You shouldn’t get too close. Your character is not immortal. They’re not a hero. They live day-to-day thankful that they didn’t hang on the gallow or rot in a jail cell. Witchcraft is a serious business and you have been given a second chance to right your wrongs.
Like The Cthulhu Hack. The Dee Sanction is a game where the campaign matters. How close you are to the campaign happens to mean a lot more than getting bound up in the fate of a single character. That’s why keeping notes — even a Journal — matters; the details of your investigations and exploits will have an impact. The individuals serve as catalysts, nothing more.
If you pick up the histories of the period, you will see that time-and-again individuals have flown high and then crashed like Icarus ignoring Daedalus and flying too close to the Sun. The favourites of Court all too quickly find themselves ignored, side-lined, or even imprisoned. John Dee was not immune to this treatment, so why should your characters expect better?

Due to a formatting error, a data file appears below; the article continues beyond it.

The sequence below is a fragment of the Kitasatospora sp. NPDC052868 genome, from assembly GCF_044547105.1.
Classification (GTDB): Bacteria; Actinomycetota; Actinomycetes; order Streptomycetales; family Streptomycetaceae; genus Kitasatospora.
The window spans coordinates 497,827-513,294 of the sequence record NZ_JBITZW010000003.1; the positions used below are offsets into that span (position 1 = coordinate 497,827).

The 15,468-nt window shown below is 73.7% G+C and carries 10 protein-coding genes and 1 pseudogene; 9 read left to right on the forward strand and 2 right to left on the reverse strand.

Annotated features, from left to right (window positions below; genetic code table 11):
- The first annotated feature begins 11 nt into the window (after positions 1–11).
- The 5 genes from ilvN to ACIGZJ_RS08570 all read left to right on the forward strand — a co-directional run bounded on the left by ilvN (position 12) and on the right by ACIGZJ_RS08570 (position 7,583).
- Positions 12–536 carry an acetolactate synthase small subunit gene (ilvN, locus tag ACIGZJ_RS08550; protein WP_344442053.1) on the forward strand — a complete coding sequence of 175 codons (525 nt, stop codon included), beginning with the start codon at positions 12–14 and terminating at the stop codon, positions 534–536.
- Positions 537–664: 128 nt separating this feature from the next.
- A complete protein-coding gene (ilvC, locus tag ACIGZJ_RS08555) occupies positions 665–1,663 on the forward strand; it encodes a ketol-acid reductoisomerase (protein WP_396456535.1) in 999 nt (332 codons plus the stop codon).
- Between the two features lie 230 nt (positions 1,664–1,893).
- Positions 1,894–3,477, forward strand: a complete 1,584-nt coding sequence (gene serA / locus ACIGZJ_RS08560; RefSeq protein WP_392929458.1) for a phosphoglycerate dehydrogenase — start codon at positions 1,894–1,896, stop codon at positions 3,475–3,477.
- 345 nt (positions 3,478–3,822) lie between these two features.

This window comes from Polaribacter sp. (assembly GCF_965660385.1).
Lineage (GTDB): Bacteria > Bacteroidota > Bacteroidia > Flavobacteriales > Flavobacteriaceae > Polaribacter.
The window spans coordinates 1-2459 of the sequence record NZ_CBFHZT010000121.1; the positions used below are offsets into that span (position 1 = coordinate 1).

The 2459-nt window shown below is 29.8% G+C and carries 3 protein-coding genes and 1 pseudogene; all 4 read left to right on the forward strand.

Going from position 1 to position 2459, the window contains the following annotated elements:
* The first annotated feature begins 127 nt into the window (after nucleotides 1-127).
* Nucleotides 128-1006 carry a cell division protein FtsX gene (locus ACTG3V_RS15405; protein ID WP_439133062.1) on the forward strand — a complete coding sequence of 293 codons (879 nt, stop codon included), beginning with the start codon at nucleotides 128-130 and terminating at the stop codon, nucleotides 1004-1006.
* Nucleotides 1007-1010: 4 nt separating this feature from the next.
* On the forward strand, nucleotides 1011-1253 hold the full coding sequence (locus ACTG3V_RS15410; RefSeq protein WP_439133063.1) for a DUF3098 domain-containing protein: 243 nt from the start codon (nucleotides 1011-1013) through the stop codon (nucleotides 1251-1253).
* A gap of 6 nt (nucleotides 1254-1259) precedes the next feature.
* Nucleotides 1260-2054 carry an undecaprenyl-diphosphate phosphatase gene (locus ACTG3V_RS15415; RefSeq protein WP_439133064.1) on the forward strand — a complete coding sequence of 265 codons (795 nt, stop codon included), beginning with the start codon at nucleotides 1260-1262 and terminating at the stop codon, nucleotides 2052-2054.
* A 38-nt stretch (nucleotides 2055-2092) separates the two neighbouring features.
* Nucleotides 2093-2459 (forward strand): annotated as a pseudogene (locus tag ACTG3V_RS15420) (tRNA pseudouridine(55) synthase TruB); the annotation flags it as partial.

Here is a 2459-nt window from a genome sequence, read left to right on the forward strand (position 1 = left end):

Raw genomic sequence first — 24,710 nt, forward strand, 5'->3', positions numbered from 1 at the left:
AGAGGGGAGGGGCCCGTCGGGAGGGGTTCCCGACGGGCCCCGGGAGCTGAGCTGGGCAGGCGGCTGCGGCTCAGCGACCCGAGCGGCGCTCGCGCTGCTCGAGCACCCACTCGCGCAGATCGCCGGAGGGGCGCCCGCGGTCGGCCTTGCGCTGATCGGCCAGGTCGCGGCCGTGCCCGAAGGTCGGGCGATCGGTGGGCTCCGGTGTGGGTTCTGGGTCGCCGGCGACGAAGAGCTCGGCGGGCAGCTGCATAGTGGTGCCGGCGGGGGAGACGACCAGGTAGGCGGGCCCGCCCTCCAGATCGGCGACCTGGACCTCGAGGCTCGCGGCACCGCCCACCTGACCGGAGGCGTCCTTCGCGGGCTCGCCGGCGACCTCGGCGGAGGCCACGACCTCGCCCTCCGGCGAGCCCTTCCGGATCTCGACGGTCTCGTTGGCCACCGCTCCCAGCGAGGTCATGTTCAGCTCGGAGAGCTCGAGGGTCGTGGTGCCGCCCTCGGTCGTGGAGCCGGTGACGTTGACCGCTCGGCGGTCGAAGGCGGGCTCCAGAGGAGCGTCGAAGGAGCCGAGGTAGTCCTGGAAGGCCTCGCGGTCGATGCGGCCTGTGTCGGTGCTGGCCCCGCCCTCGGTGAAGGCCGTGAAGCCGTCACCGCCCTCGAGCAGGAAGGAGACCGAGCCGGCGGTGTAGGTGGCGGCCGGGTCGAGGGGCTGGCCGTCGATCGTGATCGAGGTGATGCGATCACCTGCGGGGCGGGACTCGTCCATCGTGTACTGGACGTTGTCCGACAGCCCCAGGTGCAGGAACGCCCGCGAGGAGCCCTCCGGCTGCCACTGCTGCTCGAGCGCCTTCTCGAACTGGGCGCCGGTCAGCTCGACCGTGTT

As with The Cthulhu Hack, you’re better to consider The Dee Sanction a Troupe-style game with a dash of the West Marches, where characters come and go, but the game continues nevertheless. For flexibility, the history and Journals mean it’s also possible to not only push on with different characters, but you might even hop back and forth in time.
The core book contains a brief timeline that sets out some of the key periods, from the weakening of the veil into other realms following the break with Rome and the Dissolution of the Monasteries (in the 1530s and 40s), to the decline of Dee (in the 1590s) and the rise of the School of Night. The table can work to tell tales and create stories across the whole period, revisiting old characters or making new ones.
But always thinking, you should never get too close.
Every day during August, I’ll be writing something new on The Dee Sanction and aim to connect the word prompt of the day with the development of the game. Check out the concept, the list and the graphics over at AUTOCRATIK.